Sunday, 26 July 2009

Tiger Tiger burning bright

Many mothers running light traps have noticed the decline in the numbers of Garden Tigers over the last few years. The is particularly so in the south of England. Just as noticeable is the disappearance of it caterpillars, the hairy Woolly Bears. Last night was memorable therefore when I found two Garden Tigers in one trap. They are readily attracted to light, but normally arrive late. The adults do not feed so they are not attracted to flowers.

Garden Tiger (Arctia caja)

Like many highly coloured insects the pattern acts as a warning to potential predators. not only is the moth unpalatable it is poisonous. One of the things I like is that if you compare the patten on any two individuals they are very similar but also so individually different.

The Rothamsted Insect Survey has been monitoring Macro moth numbers since 1933 and the full national network came into being in 1968. The survey uses a number of very large, fixed traps that take daily samples through out the year. The massive amount of data accumulated by amateur mothers also adds a huge amount to the knowledge about moth populations. Rothamsted has a particular project of Garden Tigers and an Open University Ph.D. student, Sarah Anderson is studying 'Conservation Genetics' of garden tigers. Her goal is to see how the changes in the distribution of A. caja has affected the genetics of local populations. This information will improve understanding of the genetics of rapidly changing populations such as threatened or invading species.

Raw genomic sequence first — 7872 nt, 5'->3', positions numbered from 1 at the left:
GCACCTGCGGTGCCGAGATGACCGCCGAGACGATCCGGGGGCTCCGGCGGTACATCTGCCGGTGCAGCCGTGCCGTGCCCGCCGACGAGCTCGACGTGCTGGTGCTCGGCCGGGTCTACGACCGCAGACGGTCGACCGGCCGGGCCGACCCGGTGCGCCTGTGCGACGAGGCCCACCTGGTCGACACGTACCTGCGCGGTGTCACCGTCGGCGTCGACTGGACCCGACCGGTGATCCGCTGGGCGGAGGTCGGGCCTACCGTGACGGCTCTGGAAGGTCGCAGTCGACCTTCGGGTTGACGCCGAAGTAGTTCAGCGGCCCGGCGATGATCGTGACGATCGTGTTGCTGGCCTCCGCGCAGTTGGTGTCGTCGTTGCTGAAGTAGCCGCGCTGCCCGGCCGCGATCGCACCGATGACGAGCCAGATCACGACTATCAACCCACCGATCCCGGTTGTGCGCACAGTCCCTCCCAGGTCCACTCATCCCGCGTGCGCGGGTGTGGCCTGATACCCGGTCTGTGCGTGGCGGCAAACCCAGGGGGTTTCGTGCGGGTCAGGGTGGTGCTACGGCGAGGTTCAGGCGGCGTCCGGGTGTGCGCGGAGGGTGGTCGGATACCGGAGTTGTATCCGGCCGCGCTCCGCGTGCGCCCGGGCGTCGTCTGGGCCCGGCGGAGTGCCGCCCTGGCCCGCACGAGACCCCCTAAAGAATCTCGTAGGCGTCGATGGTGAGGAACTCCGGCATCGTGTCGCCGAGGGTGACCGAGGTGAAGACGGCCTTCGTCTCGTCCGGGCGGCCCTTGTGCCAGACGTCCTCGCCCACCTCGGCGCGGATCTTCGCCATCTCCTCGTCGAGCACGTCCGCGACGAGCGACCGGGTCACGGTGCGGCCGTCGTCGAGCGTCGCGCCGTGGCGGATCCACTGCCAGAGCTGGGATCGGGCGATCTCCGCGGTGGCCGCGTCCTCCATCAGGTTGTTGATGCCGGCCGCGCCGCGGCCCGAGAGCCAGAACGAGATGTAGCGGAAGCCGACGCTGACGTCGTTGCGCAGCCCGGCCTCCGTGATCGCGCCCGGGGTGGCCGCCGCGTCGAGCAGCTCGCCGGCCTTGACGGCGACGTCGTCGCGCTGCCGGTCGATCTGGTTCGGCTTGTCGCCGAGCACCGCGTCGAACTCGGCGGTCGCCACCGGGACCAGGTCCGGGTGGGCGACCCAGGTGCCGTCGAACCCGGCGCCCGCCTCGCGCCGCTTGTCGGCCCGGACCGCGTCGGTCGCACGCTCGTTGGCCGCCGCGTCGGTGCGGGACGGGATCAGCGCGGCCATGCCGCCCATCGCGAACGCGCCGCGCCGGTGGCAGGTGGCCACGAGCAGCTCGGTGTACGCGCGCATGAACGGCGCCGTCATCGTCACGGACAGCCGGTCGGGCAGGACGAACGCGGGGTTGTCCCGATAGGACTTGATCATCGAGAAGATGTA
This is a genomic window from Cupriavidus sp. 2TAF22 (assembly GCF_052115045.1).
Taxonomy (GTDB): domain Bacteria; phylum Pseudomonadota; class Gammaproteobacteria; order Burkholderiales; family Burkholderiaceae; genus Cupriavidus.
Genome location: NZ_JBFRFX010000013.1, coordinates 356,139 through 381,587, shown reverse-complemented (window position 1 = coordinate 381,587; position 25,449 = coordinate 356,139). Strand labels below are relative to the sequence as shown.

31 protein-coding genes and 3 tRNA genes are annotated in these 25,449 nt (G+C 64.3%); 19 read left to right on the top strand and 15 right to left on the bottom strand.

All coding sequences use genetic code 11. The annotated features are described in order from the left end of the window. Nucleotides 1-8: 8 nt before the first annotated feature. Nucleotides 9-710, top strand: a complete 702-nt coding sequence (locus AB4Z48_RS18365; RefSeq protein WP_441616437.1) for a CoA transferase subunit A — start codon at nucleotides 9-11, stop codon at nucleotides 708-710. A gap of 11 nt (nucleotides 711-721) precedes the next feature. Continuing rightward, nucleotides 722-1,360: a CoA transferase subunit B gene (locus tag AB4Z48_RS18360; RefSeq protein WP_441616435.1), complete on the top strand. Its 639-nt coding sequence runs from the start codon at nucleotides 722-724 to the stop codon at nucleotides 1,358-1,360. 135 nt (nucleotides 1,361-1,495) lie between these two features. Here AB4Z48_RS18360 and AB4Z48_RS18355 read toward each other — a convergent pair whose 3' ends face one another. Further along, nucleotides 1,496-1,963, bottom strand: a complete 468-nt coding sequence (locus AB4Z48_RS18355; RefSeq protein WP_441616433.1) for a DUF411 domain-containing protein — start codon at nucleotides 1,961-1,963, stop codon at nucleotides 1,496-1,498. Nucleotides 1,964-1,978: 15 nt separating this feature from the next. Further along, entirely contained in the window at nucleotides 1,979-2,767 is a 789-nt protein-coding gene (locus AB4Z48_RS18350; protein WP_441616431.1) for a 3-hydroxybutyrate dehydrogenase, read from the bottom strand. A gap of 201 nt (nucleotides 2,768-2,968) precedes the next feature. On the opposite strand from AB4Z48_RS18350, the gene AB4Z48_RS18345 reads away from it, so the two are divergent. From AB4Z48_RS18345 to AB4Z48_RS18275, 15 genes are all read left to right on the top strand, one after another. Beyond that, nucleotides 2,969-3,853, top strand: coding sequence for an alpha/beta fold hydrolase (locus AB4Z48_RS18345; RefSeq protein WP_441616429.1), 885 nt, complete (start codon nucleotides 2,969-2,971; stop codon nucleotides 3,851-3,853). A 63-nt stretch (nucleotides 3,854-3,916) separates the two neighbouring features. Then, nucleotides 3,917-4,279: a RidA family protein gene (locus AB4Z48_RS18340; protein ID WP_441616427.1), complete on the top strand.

Dog's Tooth (Lacanobia suasa)

There weren't very many other moths last night but I did get one that was new for the garden, a Dog's Tooth. This is named after the back mark on the forewing that is said to resemble a Dog's Tooth. I never cease to be in awe of the people who dreamt up the names of our moths, what imaginations they had!

2 comments:

Dean said...

Garden Tiger. Now that`s a species i`d love to see. And your pics have done them real justice. Nice ones, Tony.

marga said...

Garden Tiger is a great name for a moth!